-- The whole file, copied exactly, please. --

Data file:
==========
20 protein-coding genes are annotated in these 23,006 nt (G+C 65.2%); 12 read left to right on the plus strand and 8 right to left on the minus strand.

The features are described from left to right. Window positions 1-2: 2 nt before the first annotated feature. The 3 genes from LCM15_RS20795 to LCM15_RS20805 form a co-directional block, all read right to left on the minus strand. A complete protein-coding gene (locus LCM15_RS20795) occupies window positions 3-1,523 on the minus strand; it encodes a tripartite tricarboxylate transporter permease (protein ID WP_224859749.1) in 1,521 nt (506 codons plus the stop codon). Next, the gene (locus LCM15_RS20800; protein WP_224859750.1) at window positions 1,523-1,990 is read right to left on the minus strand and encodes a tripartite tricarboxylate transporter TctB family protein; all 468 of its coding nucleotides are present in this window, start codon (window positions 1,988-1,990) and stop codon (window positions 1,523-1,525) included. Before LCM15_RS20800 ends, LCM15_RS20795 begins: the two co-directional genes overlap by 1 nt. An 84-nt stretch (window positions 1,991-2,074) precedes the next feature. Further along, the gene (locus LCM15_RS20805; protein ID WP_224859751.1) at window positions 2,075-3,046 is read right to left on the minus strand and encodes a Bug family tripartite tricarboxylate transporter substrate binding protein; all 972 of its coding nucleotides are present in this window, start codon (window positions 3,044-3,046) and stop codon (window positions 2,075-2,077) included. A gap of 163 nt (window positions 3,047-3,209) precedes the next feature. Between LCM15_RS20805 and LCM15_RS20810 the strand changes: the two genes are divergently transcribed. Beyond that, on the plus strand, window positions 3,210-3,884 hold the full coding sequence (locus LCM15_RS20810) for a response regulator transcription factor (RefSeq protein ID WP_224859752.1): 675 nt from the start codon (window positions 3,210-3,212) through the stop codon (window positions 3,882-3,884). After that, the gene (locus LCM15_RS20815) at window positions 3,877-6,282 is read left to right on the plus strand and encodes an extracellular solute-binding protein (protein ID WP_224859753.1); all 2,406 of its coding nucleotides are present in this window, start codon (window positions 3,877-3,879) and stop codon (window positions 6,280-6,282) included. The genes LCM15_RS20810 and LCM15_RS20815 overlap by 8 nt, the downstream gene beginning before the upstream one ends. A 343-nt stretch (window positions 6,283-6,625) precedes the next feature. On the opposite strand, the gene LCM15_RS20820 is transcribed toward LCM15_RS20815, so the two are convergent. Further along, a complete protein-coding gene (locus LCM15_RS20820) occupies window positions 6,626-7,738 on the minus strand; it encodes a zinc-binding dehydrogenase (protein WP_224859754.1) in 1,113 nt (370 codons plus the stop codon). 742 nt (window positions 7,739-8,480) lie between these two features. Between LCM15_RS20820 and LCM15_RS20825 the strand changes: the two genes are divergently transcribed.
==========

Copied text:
20 protein-coding genes are annotated in these 23,006 nt (G+C 65.2%); 12 read left to right on the plus strand and 8 right to left on the minus strand.

The features are described from left to right. Window positions 1-2: 2 nt before the first annotated feature. The 3 genes from LCM15_RS20795 to LCM15_RS20805 form a co-directional block, all read right to left on the minus strand. A complete protein-coding gene (locus LCM15_RS20795) occupies window positions 3-1,523 on the minus strand; it encodes a tripartite tricarboxylate transporter permease (protein ID WP_224859749.1) in 1,521 nt (506 codons plus the stop codon). Next, the gene (locus LCM15_RS20800; protein WP_224859750.1) at window positions 1,523-1,990 is read right to left on the minus strand and encodes a tripartite tricarboxylate transporter TctB family protein; all 468 of its coding nucleotides are present in this window, start codon (window positions 1,988-1,990) and stop codon (window positions 1,523-1,525) included. Before LCM15_RS20800 ends, LCM15_RS20795 begins: the two co-directional genes overlap by 1 nt. An 84-nt stretch (window positions 1,991-2,074) precedes the next feature. Further along, the gene (locus LCM15_RS20805; protein ID WP_224859751.1) at window positions 2,075-3,046 is read right to left on the minus strand and encodes a Bug family tripartite tricarboxylate transporter substrate binding protein; all 972 of its coding nucleotides are present in this window, start codon (window positions 3,044-3,046) and stop codon (window positions 2,075-2,077) included. A gap of 163 nt (window positions 3,047-3,209) precedes the next feature. Between LCM15_RS20805 and LCM15_RS20810 the strand changes: the two genes are divergently transcribed. Beyond that, on the plus strand, window positions 3,210-3,884 hold the full coding sequence (locus LCM15_RS20810) for a response regulator transcription factor (RefSeq protein ID WP_224859752.1): 675 nt from the start codon (window positions 3,210-3,212) through the stop codon (window positions 3,882-3,884). After that, the gene (locus LCM15_RS20815) at window positions 3,877-6,282 is read left to right on the plus strand and encodes an extracellular solute-binding protein (protein ID WP_224859753.1); all 2,406 of its coding nucleotides are present in this window, start codon (window positions 3,877-3,879) and stop codon (window positions 6,280-6,282) included. The genes LCM15_RS20810 and LCM15_RS20815 overlap by 8 nt, the downstream gene beginning before the upstream one ends. A 343-nt stretch (window positions 6,283-6,625) precedes the next feature. On the opposite strand, the gene LCM15_RS20820 is transcribed toward LCM15_RS20815, so the two are convergent. Further along, a complete protein-coding gene (locus LCM15_RS20820) occupies window positions 6,626-7,738 on the minus strand; it encodes a zinc-binding dehydrogenase (protein WP_224859754.1) in 1,113 nt (370 codons plus the stop codon). 742 nt (window positions 7,739-8,480) lie between these two features. Between LCM15_RS20820 and LCM15_RS20825 the strand changes: the two genes are divergently transcribed.